The bottom line is that Americans should think twice before turning on their AC when it's not absolutely necessary. High July/August temperatures in the 70°F (21-26°C) like in New England, Michigan or Washington state are comfortable and do not necessitate AC. Temperatures in the 80°F (26-31°C) outside should be perfectly bearable without AC inside in a well insulated home that remains a few degrees cooler than outside.

    But perhaps the most important is to opt for newer models of air conditioners using R290 instead of HFCs or HCFCs. The refrigerant gas using HCFCs is known as R22, while those using HFCs are called R-410A, R-32, and R-134. Their Global warming potential (GWP) are respectively 1810, 2088, 675 and 1430. R22 also depletes the ozone layer. The only environmentally friendly refrigerants are R290 and R600A, which have a GWP of only 3! (source)
    Last edited by Maciamo; 16-08-20 at 16:53.
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    Yesterday The Guardian published an article explaining how the UK has become so hot in summer that people are considering air conditioning for the first time in their life.

    Considering air con? That’s how much the UK’s climate has changed already

    "I don’t think I had a single conversation about air conditioning until 2005, when a burst of August weather that we would now consider a respite felt like the mouth of hell.

    Sitting in a pub living some Smiths lyrics (gasping, dying, but somehow still alive), a lugubrious friend who took delight only from grim irony said: “If this carries on – which it will, because it’s not a freak event – everyone will want air conditioning, which will only make climate change worse.” I said: “Don’t be ridiculous; this is freak weather, not British weather. Nobody will want air conditioning, because it’s an Americanism, culturally anathema, like Halloween.” Fifteen years later, air con is all anyone talks about. I may also have been wrong about Halloween.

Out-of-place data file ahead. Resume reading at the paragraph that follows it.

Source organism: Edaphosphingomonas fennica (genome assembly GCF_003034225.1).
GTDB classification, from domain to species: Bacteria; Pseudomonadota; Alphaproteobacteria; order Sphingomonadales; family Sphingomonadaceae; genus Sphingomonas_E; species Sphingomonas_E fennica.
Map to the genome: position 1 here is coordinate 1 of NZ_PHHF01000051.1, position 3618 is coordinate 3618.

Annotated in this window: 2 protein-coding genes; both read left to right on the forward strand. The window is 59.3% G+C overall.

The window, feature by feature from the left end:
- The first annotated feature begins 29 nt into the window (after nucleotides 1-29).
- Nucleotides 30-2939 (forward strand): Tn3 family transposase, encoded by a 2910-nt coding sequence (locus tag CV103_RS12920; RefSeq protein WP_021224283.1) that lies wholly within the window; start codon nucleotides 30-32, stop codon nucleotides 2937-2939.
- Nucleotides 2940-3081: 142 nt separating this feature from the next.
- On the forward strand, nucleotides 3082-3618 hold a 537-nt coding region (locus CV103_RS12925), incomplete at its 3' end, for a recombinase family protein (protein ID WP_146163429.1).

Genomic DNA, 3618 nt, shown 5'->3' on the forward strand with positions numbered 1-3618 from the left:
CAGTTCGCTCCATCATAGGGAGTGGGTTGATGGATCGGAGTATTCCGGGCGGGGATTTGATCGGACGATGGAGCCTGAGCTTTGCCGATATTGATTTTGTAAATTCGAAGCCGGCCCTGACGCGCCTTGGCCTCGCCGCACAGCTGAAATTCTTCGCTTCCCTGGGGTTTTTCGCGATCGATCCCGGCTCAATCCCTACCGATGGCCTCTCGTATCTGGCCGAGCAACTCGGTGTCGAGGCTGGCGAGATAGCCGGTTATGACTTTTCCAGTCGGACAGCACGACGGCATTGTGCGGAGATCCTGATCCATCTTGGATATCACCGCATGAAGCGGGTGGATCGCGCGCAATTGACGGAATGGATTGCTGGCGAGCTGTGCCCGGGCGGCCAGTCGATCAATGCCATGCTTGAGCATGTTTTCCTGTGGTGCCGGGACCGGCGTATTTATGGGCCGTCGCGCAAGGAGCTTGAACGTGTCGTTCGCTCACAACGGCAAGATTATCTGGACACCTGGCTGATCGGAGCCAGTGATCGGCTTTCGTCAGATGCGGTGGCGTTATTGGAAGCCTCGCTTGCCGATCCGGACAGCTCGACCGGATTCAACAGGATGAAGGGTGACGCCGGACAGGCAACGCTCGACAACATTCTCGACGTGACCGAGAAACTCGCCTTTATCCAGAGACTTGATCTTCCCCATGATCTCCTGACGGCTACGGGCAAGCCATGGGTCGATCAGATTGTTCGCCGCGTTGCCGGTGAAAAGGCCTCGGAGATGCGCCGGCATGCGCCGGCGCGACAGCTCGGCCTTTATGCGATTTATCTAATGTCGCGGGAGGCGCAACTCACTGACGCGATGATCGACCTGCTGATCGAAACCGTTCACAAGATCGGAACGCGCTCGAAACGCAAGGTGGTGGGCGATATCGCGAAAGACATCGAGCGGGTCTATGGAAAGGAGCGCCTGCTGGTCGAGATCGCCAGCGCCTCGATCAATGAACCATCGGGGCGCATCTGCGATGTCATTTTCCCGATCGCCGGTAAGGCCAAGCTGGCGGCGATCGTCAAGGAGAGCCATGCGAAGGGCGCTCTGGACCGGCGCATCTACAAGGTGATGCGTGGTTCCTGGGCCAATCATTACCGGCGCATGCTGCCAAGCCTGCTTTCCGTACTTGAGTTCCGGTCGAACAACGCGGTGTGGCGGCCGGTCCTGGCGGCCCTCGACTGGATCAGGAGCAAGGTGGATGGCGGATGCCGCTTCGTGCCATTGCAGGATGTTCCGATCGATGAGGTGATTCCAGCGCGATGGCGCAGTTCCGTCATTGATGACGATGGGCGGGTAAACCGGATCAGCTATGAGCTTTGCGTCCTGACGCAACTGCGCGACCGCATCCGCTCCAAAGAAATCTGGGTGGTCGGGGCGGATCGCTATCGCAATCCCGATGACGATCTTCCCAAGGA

"

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    Quote Originally Posted by Maciamo View Post
    Yesterday The Guardian published an article explaining how the UK has become so hot in summer that people are considering air conditioning for the first time in their life.

    Considering air con? That’s how much the UK’s climate has changed already

    "I don’t think I had a single conversation about air conditioning until 2005, when a burst of August weather that we would now consider a respite felt like the mouth of hell.

    Sitting in a pub living some Smiths lyrics (gasping, dying, but somehow still alive), a lugubrious friend who took delight only from grim irony said: “If this carries on – which it will, because it’s not a freak event – everyone will want air conditioning, which will only make climate change worse.” I said: “Don’t be ridiculous; this is freak weather, not British weather. Nobody will want air conditioning, because it’s an Americanism, culturally anathema, like Halloween.” Fifteen years later, air con is all anyone talks about. I may also have been wrong about Halloween.
    "
    https://www.bbc.com/news/world-us-canada-53788018